BY EVERYNIGHT CHARLEY CRESPO | In the later part of the 20th century, arguably the only cool neighborhoods in New York City for maximum music events were Greenwich Village and the Lower East Side, especially in the East Village.
By the start of the 21st century, the hot spots moved below Houston Street in Manhattan and to a long stretch of northern Brooklyn. Nestled between the glitzy shops and hipster bars of Williamsburg and the funky, converted warehouses in Bushwick is a quieter residential community, East Williamsburg.
Near the L train’s Melrose Avenue station, Barcade and Modern Love have been popular bars in East Williamsburg for a few years, and the Brooklyn Monarch is evolving into a live music spot. Eris Evolution, at 167 Graham Ave., is a 5,000-square-foot restaurant, art, music and performance event space.
Among its many events, Eris Evolution is drawing a colorful crowd with its Club Nihil on Friday nights. Colorful? Yes, if the palette is composed of various shades of black. Black leather, black latex, black spandex, black eyeshadow, black lipstick. Club Nihil is the new center for the goth, post punk and industrial music scene.
“We’ve been a weekly party since the beginning of May of 2021, so right when things began to open up, we were the first alternative party to come back,” Club Nihil co-founder Ryan Walker said. “We used to be a twice-a-month party at Pyramid Club, in the basement, but the venue wound up closing during lockdown. The disc jockey who long did their upstairs party found Eris Evolution in Brooklyn as an alternative. We tagged along since the venue also had a basement. It felt like it would be good for the Pyramid community if we all went together.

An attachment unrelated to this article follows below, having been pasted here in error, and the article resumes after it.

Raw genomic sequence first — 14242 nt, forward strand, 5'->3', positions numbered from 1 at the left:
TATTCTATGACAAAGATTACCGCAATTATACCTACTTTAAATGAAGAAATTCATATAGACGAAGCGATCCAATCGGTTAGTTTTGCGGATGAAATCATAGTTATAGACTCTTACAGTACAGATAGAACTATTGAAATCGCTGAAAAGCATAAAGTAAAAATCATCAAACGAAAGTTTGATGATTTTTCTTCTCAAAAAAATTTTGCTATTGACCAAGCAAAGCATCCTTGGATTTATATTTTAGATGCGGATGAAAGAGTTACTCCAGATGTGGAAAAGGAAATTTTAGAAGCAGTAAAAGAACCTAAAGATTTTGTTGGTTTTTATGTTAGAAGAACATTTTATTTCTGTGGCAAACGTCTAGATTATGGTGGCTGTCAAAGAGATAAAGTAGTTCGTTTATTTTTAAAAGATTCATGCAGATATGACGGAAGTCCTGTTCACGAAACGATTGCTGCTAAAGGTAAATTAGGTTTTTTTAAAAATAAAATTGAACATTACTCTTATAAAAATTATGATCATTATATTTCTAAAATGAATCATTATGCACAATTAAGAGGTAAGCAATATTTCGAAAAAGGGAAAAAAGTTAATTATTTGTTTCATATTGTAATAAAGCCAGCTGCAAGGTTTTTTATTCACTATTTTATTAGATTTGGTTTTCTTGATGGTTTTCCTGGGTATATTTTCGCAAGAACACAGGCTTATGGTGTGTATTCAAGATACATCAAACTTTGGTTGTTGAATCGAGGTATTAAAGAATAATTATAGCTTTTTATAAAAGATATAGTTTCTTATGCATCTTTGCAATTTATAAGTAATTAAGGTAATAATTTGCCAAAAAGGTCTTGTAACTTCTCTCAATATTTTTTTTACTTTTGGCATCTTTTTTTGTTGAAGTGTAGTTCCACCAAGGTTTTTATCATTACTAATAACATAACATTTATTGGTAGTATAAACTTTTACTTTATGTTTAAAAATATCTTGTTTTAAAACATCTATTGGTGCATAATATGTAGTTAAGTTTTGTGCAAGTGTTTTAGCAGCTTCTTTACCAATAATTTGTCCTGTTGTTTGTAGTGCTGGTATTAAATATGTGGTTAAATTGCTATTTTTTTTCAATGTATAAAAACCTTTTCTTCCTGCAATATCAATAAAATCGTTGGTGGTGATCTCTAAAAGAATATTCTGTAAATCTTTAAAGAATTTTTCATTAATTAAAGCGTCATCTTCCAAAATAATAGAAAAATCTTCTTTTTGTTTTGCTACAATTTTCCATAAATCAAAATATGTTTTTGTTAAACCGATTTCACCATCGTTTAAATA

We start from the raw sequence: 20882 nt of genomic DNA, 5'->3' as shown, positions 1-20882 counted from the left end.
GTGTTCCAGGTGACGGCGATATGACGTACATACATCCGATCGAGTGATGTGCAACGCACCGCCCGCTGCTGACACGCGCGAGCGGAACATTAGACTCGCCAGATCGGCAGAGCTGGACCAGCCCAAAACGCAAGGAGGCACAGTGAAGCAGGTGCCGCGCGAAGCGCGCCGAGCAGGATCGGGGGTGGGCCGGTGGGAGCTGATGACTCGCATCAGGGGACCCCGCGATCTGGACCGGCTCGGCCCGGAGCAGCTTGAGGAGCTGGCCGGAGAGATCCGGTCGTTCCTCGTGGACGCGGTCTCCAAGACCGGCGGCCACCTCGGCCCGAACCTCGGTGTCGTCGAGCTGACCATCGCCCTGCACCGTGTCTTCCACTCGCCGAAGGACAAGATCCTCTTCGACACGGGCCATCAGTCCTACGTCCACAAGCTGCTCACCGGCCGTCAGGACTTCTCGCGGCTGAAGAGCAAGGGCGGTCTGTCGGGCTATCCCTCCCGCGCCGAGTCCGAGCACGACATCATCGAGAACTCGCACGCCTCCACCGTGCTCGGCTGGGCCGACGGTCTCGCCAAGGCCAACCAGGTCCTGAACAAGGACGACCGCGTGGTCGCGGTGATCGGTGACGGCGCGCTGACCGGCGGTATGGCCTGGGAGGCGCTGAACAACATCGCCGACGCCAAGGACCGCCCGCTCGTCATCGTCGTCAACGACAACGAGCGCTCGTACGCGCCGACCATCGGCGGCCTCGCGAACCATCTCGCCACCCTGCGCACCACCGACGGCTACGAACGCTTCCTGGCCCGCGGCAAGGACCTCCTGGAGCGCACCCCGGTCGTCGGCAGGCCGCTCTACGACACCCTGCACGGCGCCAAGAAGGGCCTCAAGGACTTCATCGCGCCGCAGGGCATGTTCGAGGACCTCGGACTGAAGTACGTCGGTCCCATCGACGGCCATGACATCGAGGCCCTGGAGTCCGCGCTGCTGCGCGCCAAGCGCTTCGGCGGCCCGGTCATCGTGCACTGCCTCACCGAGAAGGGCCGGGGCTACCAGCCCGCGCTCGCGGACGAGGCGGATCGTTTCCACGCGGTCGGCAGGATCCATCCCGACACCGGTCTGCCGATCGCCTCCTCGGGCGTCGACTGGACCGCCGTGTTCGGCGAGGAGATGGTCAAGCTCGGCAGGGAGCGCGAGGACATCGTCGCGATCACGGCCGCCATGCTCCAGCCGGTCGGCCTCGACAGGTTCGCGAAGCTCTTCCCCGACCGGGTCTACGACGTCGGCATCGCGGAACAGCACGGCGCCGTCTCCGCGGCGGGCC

“In September 2021, the ’80s party moved on from Eris but we decided to stay behind,” Walker continued. “This is when I teamed up with Andrew, who is one of the co-founders of the industrial party Defcon and was the bartender for our party — and all basement parties — at Pyramid. We decided to rebrand the night Club Nihil, a nod to the famous goth night in Los Angeles, Club Sinister.
“Essentially,” he said, “we have three rooms in the club and each room has a specialized DJ. One room is an industrial room, another is a more goth room, and the third features a more minimal synth-type music. We are still finding our footing, navigating a party in a city that seems like it is full of them. We are hoping that Club Nihil continues to gain traction and find new audiences.”
For more of Everynight Charley Crespo’s coverage of the city’s music scene, check out The Manhattan Beat.